I am broadly interested in fine-grained complexity and algorithm design, and especially enjoy thinking about problems concerning graph algorithms, string algorithms, and applications of algebraic methods in computer science.
Previously, I received a B.S. in Computer Science & Mathematics from Harvey Mudd College, where I was fortunate to have several excellent mentors. In particular, I am indebted to Mohamed Omar for helping foster my interest in combinatorics, Jim Boerkoel for showing me how fascinating computer science research could be, and Ran Libeskind-Hadas for sparking my interest in complexity theory.
You can contact me using the email listed here .
ICAPS 2019 · Runner-Up for Best Student Paper
During high school I participated in a few math contests, and in undergrad I wrote several problems for the Caltech Harvey Mudd Math Competition and USA Math Talent Search. Every two weeks I will post a recreational (non-research) math problem which I encountered during this time (and particularly enjoyed) below.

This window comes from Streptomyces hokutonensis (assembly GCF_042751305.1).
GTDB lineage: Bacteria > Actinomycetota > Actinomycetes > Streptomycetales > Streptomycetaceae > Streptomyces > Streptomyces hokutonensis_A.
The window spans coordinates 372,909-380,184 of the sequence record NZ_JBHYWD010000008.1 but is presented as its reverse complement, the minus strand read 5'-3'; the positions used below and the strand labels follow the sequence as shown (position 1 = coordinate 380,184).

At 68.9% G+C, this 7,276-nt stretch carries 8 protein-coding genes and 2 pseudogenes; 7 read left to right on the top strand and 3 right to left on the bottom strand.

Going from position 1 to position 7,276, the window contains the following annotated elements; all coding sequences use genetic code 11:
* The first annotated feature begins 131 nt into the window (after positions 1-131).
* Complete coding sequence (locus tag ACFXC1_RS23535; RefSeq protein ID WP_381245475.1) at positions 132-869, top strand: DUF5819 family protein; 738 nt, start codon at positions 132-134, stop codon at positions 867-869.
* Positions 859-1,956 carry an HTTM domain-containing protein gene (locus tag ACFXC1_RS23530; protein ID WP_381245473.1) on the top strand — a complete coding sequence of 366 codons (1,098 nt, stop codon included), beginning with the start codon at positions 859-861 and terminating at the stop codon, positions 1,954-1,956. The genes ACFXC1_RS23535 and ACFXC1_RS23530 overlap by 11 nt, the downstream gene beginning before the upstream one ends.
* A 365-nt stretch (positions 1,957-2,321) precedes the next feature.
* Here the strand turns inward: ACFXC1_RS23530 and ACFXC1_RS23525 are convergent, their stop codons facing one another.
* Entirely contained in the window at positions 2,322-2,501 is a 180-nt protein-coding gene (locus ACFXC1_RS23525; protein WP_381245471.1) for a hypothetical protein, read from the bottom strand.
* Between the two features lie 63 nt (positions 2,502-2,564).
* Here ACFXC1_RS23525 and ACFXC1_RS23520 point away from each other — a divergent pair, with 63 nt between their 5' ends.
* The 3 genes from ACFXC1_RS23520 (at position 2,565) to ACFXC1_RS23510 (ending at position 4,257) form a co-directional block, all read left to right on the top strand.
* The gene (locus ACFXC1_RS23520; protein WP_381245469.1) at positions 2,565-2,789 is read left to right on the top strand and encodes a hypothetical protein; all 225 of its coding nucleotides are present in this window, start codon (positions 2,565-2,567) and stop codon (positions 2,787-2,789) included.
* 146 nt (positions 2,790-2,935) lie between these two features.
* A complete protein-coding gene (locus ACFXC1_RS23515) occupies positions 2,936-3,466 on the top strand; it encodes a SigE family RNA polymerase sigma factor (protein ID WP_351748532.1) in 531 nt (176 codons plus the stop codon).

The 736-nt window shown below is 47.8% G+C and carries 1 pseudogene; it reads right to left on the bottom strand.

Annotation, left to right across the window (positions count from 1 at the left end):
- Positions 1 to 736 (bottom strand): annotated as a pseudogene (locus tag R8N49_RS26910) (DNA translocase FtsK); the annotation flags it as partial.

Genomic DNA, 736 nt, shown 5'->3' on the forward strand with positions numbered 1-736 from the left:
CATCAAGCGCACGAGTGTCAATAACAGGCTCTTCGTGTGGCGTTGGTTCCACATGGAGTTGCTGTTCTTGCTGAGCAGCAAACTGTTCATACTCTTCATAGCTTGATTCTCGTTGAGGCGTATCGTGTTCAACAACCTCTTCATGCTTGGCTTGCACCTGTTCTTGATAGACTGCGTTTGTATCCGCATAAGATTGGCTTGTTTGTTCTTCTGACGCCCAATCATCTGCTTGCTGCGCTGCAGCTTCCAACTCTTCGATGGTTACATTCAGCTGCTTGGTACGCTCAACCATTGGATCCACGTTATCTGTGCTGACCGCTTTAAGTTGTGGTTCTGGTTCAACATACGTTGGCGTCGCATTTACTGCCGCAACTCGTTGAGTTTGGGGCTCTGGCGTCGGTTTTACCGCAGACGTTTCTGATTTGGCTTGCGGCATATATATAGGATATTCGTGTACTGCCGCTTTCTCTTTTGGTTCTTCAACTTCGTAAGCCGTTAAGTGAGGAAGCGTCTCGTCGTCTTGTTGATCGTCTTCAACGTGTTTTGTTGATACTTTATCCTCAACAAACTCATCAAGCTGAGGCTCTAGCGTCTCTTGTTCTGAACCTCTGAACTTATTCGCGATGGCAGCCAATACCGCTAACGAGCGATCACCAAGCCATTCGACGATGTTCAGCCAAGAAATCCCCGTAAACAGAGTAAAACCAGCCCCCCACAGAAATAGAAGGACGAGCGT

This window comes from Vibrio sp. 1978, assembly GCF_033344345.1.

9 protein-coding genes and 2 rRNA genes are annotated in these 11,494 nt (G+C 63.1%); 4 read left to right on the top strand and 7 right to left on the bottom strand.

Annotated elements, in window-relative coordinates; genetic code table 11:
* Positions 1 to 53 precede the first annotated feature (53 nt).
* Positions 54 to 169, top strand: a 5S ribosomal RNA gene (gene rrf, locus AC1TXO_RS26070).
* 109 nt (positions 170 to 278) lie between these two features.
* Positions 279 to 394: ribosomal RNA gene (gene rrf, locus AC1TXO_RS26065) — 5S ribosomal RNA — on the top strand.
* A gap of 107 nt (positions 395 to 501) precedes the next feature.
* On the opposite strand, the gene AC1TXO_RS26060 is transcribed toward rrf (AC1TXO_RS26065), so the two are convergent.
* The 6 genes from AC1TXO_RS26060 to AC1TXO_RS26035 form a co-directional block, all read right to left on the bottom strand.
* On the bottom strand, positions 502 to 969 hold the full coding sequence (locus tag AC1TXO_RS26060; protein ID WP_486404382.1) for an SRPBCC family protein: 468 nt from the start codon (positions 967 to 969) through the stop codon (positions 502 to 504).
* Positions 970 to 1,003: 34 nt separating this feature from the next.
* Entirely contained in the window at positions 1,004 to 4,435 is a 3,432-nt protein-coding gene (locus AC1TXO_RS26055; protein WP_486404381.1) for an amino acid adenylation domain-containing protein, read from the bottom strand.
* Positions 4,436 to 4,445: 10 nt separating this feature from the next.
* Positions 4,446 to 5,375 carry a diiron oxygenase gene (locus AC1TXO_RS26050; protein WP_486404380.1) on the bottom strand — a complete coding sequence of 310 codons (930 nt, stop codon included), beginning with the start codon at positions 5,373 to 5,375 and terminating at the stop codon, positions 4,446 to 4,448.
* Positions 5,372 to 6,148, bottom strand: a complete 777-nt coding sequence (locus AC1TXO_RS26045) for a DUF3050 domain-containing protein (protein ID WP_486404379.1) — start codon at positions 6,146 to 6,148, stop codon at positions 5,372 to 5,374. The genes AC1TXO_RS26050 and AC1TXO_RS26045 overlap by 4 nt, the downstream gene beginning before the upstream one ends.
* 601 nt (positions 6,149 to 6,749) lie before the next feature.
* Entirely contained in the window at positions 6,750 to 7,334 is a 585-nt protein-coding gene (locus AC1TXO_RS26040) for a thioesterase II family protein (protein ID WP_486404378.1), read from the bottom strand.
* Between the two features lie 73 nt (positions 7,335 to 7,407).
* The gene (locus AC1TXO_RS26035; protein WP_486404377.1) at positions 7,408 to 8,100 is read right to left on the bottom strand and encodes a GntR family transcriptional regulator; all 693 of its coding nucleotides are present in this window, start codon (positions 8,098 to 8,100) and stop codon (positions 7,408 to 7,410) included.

Expelling Evil Sages
The empress invites 2015 of her sages to a festival. Some of the sages are honest and the rest are evil. The honest sages always tell the truth, whereas the evil ones are free to say whatever they want. The sages know who is who, but the empress does not.
During the festival, the empress asks every sage a yes-or-no question. Then she expels one of the sages from her kingdom. The expelled sage leaves through a magic door, which reveals to the empress whether that sage was evil or not. After this, the empress starts the next round of questions and expels another sage. The empress continues the rounds until she decides to stop.
Is it always possible for the empress to expel all the evil sages, while guaranteeing at most one honest sage gets expelled?
A new problem will be posted here on May 26th, 2022.
Previously posted problems can be found here.